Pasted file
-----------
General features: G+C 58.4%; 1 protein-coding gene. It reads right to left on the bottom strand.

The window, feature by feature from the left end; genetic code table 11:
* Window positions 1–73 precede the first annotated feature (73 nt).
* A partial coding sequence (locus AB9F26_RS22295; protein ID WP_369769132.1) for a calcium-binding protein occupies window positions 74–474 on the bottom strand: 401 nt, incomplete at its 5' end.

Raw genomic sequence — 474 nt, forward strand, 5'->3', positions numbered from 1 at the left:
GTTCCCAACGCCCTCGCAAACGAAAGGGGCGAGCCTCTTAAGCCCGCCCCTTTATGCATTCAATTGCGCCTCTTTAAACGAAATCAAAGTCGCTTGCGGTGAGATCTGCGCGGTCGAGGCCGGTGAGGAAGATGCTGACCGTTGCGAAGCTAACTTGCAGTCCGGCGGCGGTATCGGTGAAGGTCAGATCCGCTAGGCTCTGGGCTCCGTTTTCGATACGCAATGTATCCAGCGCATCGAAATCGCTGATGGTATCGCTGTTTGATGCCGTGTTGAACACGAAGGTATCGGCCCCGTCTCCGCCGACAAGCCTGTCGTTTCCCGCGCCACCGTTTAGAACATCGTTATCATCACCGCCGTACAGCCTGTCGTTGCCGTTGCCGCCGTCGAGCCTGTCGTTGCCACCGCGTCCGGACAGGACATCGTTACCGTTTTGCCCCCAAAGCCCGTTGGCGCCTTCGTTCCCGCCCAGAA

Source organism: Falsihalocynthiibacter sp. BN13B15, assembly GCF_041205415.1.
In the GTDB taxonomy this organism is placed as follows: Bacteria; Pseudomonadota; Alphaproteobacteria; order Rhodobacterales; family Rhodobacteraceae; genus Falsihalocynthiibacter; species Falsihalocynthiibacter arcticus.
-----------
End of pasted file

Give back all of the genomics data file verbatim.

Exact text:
General features: G+C 58.4%; 1 protein-coding gene. It reads right to left on the bottom strand.

The window, feature by feature from the left end; genetic code table 11:
* Window positions 1–73 precede the first annotated feature (73 nt).
* A partial coding sequence (locus AB9F26_RS22295; protein ID WP_369769132.1) for a calcium-binding protein occupies window positions 74–474 on the bottom strand: 401 nt, incomplete at its 5' end.

Raw genomic sequence — 474 nt, forward strand, 5'->3', positions numbered from 1 at the left:
GTTCCCAACGCCCTCGCAAACGAAAGGGGCGAGCCTCTTAAGCCCGCCCCTTTATGCATTCAATTGCGCCTCTTTAAACGAAATCAAAGTCGCTTGCGGTGAGATCTGCGCGGTCGAGGCCGGTGAGGAAGATGCTGACCGTTGCGAAGCTAACTTGCAGTCCGGCGGCGGTATCGGTGAAGGTCAGATCCGCTAGGCTCTGGGCTCCGTTTTCGATACGCAATGTATCCAGCGCATCGAAATCGCTGATGGTATCGCTGTTTGATGCCGTGTTGAACACGAAGGTATCGGCCCCGTCTCCGCCGACAAGCCTGTCGTTTCCCGCGCCACCGTTTAGAACATCGTTATCATCACCGCCGTACAGCCTGTCGTTGCCGTTGCCGCCGTCGAGCCTGTCGTTGCCACCGCGTCCGGACAGGACATCGTTACCGTTTTGCCCCCAAAGCCCGTTGGCGCCTTCGTTCCCGCCCAGAA

Source organism: Falsihalocynthiibacter sp. BN13B15, assembly GCF_041205415.1.
In the GTDB taxonomy this organism is placed as follows: Bacteria; Pseudomonadota; Alphaproteobacteria; order Rhodobacterales; family Rhodobacteraceae; genus Falsihalocynthiibacter; species Falsihalocynthiibacter arcticus.